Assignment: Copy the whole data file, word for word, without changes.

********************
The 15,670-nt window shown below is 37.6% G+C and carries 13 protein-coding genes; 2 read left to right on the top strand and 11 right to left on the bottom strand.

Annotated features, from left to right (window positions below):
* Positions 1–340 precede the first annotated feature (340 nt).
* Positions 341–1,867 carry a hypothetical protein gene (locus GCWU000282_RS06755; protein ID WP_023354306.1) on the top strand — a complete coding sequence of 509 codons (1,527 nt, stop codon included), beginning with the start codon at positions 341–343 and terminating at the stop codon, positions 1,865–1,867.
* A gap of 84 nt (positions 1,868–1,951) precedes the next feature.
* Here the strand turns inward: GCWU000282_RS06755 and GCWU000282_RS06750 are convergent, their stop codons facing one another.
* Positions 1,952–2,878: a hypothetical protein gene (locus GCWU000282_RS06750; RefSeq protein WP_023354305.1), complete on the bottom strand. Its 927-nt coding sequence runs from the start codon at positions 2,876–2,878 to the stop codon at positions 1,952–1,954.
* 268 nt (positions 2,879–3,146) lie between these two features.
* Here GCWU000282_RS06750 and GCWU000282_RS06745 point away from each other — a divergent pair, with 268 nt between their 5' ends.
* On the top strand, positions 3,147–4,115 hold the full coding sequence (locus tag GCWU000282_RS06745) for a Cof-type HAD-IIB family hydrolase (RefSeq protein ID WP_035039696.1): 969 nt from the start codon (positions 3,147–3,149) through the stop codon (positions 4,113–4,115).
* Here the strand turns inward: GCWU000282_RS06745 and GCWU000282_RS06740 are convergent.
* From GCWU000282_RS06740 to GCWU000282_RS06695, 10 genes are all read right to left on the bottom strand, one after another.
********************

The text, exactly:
The 15,670-nt window shown below is 37.6% G+C and carries 13 protein-coding genes; 2 read left to right on the top strand and 11 right to left on the bottom strand.

Annotated features, from left to right (window positions below):
* Positions 1–340 precede the first annotated feature (340 nt).
* Positions 341–1,867 carry a hypothetical protein gene (locus GCWU000282_RS06755; protein ID WP_023354306.1) on the top strand — a complete coding sequence of 509 codons (1,527 nt, stop codon included), beginning with the start codon at positions 341–343 and terminating at the stop codon, positions 1,865–1,867.
* A gap of 84 nt (positions 1,868–1,951) precedes the next feature.
* Here the strand turns inward: GCWU000282_RS06755 and GCWU000282_RS06750 are convergent, their stop codons facing one another.
* Positions 1,952–2,878: a hypothetical protein gene (locus GCWU000282_RS06750; RefSeq protein WP_023354305.1), complete on the bottom strand. Its 927-nt coding sequence runs from the start codon at positions 2,876–2,878 to the stop codon at positions 1,952–1,954.
* 268 nt (positions 2,879–3,146) lie between these two features.
* Here GCWU000282_RS06750 and GCWU000282_RS06745 point away from each other — a divergent pair, with 268 nt between their 5' ends.
* On the top strand, positions 3,147–4,115 hold the full coding sequence (locus tag GCWU000282_RS06745) for a Cof-type HAD-IIB family hydrolase (RefSeq protein ID WP_035039696.1): 969 nt from the start codon (positions 3,147–3,149) through the stop codon (positions 4,113–4,115).
* Here the strand turns inward: GCWU000282_RS06745 and GCWU000282_RS06740 are convergent.
* From GCWU000282_RS06740 to GCWU000282_RS06695, 10 genes are all read right to left on the bottom strand, one after another.